1. Meg Cabot– Ok, in actuality, I’ve already met Meg Cabot Goddess of YA Literature and Creator of Michael Moscovitz Fake Man of My Dreams.  And yes, before you ask, I babbled on about Mr. Moscovitz like a total idiot, even saying he’s better than Mr. Darcy (which he IS. I mean, hello. Ever heard of a sense of humor Darcy?) and made her sign my Forever Princess book while all the other ten-year olds waited to have their Allie Finkle books signed (my little one among them).  In truth, she was very funny and gracious, she took her picture with us and gave my daughter–who dreams of being an author someday–lots of advice about writing.  Still, I’d love to be her new best friend meet her again someday. Obviously, I’m hoping some of her awesomeness will rub off on me, but I’d settle for another picture and signed book.

2. Jane Austen– I know I make fun of Mr. Darcy alot (ahem, like in the paragraph above), but I love the pants off Pride and Prejudice.  The whole story gets me EVERY. SINGLE. TIME.  And then, of course, there’s Emma, which is probably my favorite Austen novel because it’s so funny.  And Persuasion.  Can we talk about Captain Wentworth and his amazing, romantical letter at the end?  Swoon City!  Jane Austen found a way to be pro-female while still being humorous and romantic.  She, and let’s be honest, Mr. Darcy, are the standard by which romantic love stories/heroes are measured.

3. Harper Lee- Holy bananas, so do I need to say anything else except that she wrote To Kill a Mockingbird and, in doing so, created one of the greatest literary characters ever when she breathed life into Atticus Finch!!??!  And I’ve always loved that this beautiful book was written from the perspective of a child, rather than an adult.  It takes such a keen perception to get back to the innocence of childhood and to recall it so perfectly.

4. Charlotte Bronte- Two words: Jane Eyre.  Such a beautiful, perfect book that it has me on the edge of my seat with every reading, even though I know what happens.  Bronte wrote a great novel that was truly feminist (in a feminine way, meaning her character never had to revoke her femininity to rise above her circumstances) and showed me that even the most difficult circumstances can be overcome with grace and poise.  And she created Mr. Rochester, who I love like a crazy person (so like Bertha, only less stabby).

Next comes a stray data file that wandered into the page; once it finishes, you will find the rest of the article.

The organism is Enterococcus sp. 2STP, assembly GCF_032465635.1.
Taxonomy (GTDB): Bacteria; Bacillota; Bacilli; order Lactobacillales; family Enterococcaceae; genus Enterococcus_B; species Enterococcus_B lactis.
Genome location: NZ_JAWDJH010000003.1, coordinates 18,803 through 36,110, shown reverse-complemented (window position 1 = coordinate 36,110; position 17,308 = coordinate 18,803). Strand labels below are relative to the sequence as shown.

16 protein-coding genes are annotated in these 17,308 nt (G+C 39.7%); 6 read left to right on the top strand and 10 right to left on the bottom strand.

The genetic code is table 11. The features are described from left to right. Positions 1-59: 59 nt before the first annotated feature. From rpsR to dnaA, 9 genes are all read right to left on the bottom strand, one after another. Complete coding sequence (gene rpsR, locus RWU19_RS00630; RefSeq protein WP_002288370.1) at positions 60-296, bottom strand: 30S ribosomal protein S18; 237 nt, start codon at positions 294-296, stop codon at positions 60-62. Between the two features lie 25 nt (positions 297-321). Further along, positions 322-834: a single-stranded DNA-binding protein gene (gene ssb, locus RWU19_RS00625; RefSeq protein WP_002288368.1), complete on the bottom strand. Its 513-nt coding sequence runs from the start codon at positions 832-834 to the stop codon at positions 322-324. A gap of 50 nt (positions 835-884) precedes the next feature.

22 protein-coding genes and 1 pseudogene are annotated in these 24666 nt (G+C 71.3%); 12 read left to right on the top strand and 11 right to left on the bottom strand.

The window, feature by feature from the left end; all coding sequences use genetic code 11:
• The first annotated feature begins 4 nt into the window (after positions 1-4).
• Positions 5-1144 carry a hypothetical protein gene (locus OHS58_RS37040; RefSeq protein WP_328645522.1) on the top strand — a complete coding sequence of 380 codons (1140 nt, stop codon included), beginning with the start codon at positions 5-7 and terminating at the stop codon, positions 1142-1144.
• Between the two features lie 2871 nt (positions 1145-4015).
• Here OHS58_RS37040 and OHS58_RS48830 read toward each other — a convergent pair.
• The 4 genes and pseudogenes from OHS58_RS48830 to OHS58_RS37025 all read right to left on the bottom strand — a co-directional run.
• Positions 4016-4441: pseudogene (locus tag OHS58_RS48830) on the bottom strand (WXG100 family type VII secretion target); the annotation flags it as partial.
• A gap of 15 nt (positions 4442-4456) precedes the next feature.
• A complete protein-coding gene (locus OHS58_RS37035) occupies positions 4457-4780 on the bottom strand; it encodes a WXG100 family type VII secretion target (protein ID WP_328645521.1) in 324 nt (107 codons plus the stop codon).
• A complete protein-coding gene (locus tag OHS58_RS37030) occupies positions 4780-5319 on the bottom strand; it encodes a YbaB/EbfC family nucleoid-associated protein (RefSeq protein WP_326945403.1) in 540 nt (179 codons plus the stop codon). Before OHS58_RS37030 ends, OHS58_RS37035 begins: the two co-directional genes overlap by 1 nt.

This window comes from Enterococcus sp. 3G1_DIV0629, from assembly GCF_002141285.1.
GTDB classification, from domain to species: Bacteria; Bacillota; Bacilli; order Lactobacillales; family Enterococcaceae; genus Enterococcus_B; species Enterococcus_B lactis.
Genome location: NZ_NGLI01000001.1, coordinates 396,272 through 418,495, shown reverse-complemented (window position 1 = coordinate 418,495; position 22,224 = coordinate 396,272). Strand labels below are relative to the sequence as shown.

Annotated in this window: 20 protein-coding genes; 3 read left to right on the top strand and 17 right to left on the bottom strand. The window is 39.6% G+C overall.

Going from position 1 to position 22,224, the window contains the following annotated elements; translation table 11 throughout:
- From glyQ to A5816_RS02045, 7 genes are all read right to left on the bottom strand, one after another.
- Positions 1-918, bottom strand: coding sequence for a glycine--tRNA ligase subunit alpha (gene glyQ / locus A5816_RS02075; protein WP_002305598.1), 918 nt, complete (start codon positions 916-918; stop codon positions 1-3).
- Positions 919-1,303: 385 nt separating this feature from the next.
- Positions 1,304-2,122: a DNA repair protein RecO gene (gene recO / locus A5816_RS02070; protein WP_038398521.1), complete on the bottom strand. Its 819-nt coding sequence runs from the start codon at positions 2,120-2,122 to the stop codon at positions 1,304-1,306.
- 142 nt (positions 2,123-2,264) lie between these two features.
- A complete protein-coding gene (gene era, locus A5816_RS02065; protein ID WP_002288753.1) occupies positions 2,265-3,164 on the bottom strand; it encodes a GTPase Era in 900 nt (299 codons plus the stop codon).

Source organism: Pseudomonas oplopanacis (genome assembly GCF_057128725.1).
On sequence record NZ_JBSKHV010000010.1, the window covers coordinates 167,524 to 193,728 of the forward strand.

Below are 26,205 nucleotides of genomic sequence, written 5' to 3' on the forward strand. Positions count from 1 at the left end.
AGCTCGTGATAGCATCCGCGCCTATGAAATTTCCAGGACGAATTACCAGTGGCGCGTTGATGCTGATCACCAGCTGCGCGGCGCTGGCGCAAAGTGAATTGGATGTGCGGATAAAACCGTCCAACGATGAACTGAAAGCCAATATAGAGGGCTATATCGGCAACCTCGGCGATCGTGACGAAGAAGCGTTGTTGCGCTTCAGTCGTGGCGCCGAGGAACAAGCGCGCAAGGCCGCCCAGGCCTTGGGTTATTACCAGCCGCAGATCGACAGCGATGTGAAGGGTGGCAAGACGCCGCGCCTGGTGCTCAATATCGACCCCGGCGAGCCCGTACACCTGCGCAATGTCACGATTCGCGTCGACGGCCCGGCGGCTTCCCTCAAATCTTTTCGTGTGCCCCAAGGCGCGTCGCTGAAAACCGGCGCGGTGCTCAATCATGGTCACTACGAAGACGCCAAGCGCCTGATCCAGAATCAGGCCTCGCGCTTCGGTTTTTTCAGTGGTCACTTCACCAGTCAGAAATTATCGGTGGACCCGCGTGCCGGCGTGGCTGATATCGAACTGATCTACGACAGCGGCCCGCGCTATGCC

5. E. Lockhart– This woman exudes awesomeness. I mean, I don’t know her personally (sigh) but I love her books.  First off, she invented Frankie Landau Banks. Secondly, she wrote the Ruby Oliver series. She has a way of creating sweet, funny girls who, despite their insecurities (or perhaps because of them) are bold and lovable.  And funny. So, so funny.

6. CS Lewis– You guys, having gone to Christian school my whole life, I obviously knew about CS Lewis. As such, since everyone read The Chronicles of Narnia I, like a total idiot, refused.  It wasn’t until I was an adult and found out that the films were coming out (and seeing how awesome the first trailer looked) that I decided I’d better get on the ball and read them. And holy cow, I can’t believe I waited so long! I loved the story behind them (how he wrote them for his niece) and that they were sweet and magical enough for my young children to fall in love with, but interesting enough to keep my attention.  Beyond that, I read another of his books, Mere Christianity and was pretty much sold on him.

7. Roald Dahl- Charlie and the Chocolate Factory was my favorite book growing up. I read it over and over and even now, watch the film quite often (the original one).  It wasn’t until my oldest child studied his other works in school that I realized how incredibly brilliant his books are.  Though Charlie is the pinnacle, there are so many fun, kooky stories.  His ideas were lively and unique and, even when I read them with my children, still feel as if they are magically transporting me.

8. Sarah Dessen– Girl Crush alert.  I love me some Dessen.  It’s not just that I think her blog or Twitter feeds are hilarious (though they are), or because she created Wes and Bert Baker (though they are both good reasons to throw Ms. Dessen some love).  No, it’s just because every time I read one of her novels, even if it deals with a tough subject, I want to crawl inside it. I love her words and am amazed at her talent.  Also, I heard she handed out whoopie pies at BEA and I’m very easily bought off by dessert.

9. Gayle Forman– Oh my goodness, I hope this woman writes thousands more books because I have absolutely loved her two most recent ones, If I Stay and Where She Went.  Yeah, I actually said in my review of Where She Went that I wanted to marry it.  Kind of embarrassing.  Hopefully if I ever meet her at a signing I don’t act like a complete idiot, but I’m not promising anything.

10. Judy Blume– You guys, Superfudge, Tales of a Fourth Grade Nothing, Blubber, Otherwise Known as Sheila the Great, Are You There God?  It’s Me Margaret (the book that told be I’d get boobies if I worked at it.  It totally didn’t work, but it gave me hope)…  Judy Blume was with me during so much of my childhood.  Her stories made me laugh and smile and cringe in all the right ways and they made me feel as if someone understood me.